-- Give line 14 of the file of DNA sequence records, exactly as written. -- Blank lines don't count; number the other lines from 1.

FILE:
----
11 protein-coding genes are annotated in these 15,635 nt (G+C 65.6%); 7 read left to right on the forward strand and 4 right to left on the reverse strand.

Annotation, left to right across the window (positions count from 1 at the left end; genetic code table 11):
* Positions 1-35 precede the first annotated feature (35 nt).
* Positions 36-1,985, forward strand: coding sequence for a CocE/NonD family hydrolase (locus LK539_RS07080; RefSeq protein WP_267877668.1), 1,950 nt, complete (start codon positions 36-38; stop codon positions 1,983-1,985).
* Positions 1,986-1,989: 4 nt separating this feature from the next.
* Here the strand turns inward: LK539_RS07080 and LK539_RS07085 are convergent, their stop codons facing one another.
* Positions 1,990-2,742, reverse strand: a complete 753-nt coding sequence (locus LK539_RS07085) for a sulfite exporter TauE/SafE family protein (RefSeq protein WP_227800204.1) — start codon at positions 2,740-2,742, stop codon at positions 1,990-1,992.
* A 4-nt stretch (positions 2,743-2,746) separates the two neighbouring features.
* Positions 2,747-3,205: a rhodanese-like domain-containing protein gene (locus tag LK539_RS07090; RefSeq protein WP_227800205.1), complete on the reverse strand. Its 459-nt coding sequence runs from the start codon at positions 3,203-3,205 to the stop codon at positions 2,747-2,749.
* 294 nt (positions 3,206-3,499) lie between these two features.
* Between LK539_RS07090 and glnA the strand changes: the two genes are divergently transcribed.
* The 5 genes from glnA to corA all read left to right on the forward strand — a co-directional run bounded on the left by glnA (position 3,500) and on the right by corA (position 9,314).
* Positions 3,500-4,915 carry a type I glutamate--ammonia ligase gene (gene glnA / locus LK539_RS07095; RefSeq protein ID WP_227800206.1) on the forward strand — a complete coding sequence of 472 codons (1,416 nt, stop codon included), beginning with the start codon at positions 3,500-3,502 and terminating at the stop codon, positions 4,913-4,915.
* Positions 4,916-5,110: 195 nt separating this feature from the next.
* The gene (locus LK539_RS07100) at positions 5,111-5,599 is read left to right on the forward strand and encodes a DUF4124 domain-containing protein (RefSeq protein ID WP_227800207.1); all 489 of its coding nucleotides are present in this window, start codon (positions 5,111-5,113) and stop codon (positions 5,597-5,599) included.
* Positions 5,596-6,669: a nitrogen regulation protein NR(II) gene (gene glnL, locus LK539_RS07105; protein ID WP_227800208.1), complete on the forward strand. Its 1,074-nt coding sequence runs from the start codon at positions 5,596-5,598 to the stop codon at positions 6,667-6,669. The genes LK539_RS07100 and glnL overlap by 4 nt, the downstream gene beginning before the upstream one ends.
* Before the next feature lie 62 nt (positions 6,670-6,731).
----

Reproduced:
* Positions 4,916-5,110: 195 nt separating this feature from the next.